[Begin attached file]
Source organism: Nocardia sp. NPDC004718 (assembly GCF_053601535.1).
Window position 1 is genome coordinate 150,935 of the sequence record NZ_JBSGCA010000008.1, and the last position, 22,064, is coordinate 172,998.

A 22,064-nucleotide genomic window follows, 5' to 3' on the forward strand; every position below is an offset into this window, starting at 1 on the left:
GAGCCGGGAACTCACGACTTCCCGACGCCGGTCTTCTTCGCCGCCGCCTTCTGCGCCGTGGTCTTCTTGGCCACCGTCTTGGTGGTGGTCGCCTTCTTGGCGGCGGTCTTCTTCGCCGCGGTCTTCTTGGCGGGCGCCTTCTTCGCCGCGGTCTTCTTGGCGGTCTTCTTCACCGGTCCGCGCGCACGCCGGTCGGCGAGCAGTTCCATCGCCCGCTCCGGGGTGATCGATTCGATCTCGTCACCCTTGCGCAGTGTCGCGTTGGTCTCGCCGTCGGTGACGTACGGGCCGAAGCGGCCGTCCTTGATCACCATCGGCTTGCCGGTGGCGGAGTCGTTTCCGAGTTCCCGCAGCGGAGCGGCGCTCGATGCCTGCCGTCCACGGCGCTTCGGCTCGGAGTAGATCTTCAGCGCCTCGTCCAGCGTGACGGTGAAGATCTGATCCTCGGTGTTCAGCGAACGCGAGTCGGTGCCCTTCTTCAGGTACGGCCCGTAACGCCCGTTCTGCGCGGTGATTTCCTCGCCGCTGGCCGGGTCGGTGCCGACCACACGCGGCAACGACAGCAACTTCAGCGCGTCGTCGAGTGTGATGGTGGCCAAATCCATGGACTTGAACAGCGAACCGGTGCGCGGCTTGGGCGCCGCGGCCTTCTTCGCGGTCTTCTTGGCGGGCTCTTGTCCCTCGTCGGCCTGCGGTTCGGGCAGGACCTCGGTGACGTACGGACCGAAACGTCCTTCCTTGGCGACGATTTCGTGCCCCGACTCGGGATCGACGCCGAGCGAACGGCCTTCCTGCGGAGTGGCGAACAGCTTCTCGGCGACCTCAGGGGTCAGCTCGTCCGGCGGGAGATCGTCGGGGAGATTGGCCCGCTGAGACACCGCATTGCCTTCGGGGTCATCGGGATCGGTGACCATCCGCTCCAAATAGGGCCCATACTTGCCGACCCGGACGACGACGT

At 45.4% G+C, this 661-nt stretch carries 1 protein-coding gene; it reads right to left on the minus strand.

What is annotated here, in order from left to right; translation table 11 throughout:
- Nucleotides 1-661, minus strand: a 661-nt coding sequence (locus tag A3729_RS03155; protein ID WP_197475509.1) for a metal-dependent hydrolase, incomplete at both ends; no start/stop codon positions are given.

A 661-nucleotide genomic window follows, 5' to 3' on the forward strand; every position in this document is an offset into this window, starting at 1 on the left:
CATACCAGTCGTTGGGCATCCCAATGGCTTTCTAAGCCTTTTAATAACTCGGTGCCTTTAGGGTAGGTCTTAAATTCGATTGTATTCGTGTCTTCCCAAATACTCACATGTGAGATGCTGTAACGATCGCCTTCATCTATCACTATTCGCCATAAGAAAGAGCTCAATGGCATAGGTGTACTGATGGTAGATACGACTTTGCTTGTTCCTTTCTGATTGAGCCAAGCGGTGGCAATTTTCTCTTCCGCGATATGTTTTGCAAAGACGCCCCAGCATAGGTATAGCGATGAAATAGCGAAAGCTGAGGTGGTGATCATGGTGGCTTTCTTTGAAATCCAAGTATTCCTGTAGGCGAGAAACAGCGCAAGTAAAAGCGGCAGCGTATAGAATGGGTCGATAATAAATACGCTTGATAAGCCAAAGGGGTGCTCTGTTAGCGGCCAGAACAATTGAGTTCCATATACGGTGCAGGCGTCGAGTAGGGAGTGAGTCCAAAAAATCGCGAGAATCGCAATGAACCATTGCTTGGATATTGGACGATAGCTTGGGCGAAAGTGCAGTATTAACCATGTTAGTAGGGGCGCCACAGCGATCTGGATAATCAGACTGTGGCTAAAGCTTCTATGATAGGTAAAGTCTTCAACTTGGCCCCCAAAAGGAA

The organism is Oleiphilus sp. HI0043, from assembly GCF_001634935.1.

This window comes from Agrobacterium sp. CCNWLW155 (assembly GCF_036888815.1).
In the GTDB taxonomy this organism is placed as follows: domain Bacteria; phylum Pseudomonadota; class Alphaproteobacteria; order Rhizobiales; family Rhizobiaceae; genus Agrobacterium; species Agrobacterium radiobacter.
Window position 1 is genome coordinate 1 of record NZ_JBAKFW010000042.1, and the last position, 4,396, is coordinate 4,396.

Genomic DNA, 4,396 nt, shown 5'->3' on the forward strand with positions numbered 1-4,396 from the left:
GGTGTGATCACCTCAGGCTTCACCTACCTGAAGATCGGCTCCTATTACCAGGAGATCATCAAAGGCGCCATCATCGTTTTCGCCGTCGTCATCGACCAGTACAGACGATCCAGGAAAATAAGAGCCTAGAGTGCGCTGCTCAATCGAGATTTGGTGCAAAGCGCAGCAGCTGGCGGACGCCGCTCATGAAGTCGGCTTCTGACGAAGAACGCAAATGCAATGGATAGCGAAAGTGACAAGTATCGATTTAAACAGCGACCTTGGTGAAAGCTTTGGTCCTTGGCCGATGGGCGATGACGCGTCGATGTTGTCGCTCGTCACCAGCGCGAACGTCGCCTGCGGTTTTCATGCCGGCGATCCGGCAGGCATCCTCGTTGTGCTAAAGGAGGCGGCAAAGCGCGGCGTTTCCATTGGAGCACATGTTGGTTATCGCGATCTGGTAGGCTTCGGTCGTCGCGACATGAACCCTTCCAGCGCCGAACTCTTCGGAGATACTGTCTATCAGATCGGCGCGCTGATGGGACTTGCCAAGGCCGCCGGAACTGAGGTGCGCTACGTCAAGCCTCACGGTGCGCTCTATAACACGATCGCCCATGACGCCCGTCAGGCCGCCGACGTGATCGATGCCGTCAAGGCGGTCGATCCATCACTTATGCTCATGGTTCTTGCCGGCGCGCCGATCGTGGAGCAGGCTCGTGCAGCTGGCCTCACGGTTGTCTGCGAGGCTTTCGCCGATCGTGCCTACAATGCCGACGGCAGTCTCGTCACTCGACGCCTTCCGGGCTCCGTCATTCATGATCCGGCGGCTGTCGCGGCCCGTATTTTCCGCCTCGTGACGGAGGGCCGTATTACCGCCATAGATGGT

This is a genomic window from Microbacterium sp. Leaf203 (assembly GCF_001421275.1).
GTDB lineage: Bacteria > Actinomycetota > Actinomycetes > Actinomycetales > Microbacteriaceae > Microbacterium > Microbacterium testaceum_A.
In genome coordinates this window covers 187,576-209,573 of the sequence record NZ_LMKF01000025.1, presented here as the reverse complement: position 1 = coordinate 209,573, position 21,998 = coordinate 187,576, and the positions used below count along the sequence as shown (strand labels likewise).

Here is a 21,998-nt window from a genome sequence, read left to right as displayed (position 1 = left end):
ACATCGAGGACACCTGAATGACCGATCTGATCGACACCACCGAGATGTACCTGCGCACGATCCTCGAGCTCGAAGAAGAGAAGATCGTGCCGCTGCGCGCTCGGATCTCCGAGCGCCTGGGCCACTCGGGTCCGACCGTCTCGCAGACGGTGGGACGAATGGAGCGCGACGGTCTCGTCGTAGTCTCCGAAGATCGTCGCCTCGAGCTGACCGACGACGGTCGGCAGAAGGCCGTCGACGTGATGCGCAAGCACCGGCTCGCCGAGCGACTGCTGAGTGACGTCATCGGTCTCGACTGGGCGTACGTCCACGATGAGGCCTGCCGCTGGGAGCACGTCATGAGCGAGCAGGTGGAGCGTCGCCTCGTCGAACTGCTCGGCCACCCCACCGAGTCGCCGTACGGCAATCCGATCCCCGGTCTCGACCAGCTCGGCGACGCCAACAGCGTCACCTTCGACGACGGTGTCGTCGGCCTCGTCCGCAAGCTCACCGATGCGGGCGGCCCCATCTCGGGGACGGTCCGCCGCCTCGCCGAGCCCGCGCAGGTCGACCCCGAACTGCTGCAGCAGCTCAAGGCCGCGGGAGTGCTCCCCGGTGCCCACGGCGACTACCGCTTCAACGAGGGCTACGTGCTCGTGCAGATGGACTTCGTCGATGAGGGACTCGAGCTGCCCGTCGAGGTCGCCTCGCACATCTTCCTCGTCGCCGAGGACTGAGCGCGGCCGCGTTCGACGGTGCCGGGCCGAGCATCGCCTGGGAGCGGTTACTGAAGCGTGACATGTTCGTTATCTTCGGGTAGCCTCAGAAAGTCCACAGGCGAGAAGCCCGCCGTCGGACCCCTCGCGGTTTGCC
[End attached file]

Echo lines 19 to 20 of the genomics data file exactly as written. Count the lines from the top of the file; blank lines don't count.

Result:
Here is a 21,998-nt window from a genome sequence, read left to right as displayed (position 1 = left end):
ACATCGAGGACACCTGAATGACCGATCTGATCGACACCACCGAGATGTACCTGCGCACGATCCTCGAGCTCGAAGAAGAGAAGATCGTGCCGCTGCGCGCTCGGATCTCCGAGCGCCTGGGCCACTCGGGTCCGACCGTCTCGCAGACGGTGGGACGAATGGAGCGCGACGGTCTCGTCGTAGTCTCCGAAGATCGTCGCCTCGAGCTGACCGACGACGGTCGGCAGAAGGCCGTCGACGTGATGCGCAAGCACCGGCTCGCCGAGCGACTGCTGAGTGACGTCATCGGTCTCGACTGGGCGTACGTCCACGATGAGGCCTGCCGCTGGGAGCACGTCATGAGCGAGCAGGTGGAGCGTCGCCTCGTCGAACTGCTCGGCCACCCCACCGAGTCGCCGTACGGCAATCCGATCCCCGGTCTCGACCAGCTCGGCGACGCCAACAGCGTCACCTTCGACGACGGTGTCGTCGGCCTCGTCCGCAAGCTCACCGATGCGGGCGGCCCCATCTCGGGGACGGTCCGCCGCCTCGCCGAGCCCGCGCAGGTCGACCCCGAACTGCTGCAGCAGCTCAAGGCCGCGGGAGTGCTCCCCGGTGCCCACGGCGACTACCGCTTCAACGAGGGCTACGTGCTCGTGCAGATGGACTTCGTCGATGAGGGACTCGAGCTGCCCGTCGAGGTCGCCTCGCACATCTTCCTCGTCGCCGAGGACTGAGCGCGGCCGCGTTCGACGGTGCCGGGCCGAGCATCGCCTGGGAGCGGTTACTGAAGCGTGACATGTTCGTTATCTTCGGGTAGCCTCAGAAAGTCCACAGGCGAGAAGCCCGCCGTCGGACCCCTCGCGGTTTGCC